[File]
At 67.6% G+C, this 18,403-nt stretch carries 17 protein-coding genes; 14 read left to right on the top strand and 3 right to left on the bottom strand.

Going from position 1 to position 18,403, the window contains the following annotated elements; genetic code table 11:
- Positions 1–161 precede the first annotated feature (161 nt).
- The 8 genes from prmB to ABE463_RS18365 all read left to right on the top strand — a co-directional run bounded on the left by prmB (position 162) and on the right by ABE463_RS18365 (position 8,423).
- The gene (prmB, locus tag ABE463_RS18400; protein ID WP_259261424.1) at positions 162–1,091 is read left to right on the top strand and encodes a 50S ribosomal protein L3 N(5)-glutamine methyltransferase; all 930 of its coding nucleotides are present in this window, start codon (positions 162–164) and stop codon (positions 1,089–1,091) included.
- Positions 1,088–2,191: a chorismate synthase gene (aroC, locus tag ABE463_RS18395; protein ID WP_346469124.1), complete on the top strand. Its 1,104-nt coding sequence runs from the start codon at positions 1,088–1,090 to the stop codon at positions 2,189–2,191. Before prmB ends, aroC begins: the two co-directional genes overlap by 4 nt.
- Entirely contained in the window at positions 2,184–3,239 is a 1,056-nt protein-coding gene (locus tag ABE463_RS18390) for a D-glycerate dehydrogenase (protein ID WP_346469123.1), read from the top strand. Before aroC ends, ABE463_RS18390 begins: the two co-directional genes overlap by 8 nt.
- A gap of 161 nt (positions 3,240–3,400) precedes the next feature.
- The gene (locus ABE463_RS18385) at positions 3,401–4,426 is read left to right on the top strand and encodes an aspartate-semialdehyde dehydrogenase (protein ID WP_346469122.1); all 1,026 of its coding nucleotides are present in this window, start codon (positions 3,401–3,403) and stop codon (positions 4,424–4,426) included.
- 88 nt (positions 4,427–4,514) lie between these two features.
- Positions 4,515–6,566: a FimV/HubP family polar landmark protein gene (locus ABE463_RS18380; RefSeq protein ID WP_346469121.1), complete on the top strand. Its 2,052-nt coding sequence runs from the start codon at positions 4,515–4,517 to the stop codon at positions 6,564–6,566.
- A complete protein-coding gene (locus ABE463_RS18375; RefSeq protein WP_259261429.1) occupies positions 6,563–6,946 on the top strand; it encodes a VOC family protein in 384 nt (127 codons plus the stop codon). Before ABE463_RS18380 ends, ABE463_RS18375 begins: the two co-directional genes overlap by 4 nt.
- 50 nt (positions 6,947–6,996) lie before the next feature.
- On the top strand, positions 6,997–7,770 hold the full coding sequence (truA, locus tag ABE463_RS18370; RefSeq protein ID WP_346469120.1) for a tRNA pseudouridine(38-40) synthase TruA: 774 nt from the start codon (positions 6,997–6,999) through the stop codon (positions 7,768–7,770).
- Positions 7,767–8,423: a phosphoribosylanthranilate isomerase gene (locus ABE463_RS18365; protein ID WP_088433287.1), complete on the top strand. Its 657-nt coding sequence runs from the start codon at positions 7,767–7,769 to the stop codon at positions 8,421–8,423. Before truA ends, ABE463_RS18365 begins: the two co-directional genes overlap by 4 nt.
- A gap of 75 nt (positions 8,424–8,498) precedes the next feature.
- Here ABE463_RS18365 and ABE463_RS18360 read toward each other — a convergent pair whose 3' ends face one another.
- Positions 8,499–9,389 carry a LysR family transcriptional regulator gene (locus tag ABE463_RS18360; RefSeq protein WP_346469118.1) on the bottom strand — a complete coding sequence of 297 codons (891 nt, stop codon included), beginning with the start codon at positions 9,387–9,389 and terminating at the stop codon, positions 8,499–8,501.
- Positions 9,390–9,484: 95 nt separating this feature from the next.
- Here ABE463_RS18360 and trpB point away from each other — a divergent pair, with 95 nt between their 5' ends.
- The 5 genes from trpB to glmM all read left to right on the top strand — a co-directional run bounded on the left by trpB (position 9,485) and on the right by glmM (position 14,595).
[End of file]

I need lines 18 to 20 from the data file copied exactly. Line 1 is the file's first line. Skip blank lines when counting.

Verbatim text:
- Positions 8,499–9,389 carry a LysR family transcriptional regulator gene (locus tag ABE463_RS18360; RefSeq protein WP_346469118.1) on the bottom strand — a complete coding sequence of 297 codons (891 nt, stop codon included), beginning with the start codon at positions 9,387–9,389 and terminating at the stop codon, positions 8,499–8,501.
- Positions 9,390–9,484: 95 nt separating this feature from the next.
- Here ABE463_RS18360 and trpB point away from each other — a divergent pair, with 95 nt between their 5' ends.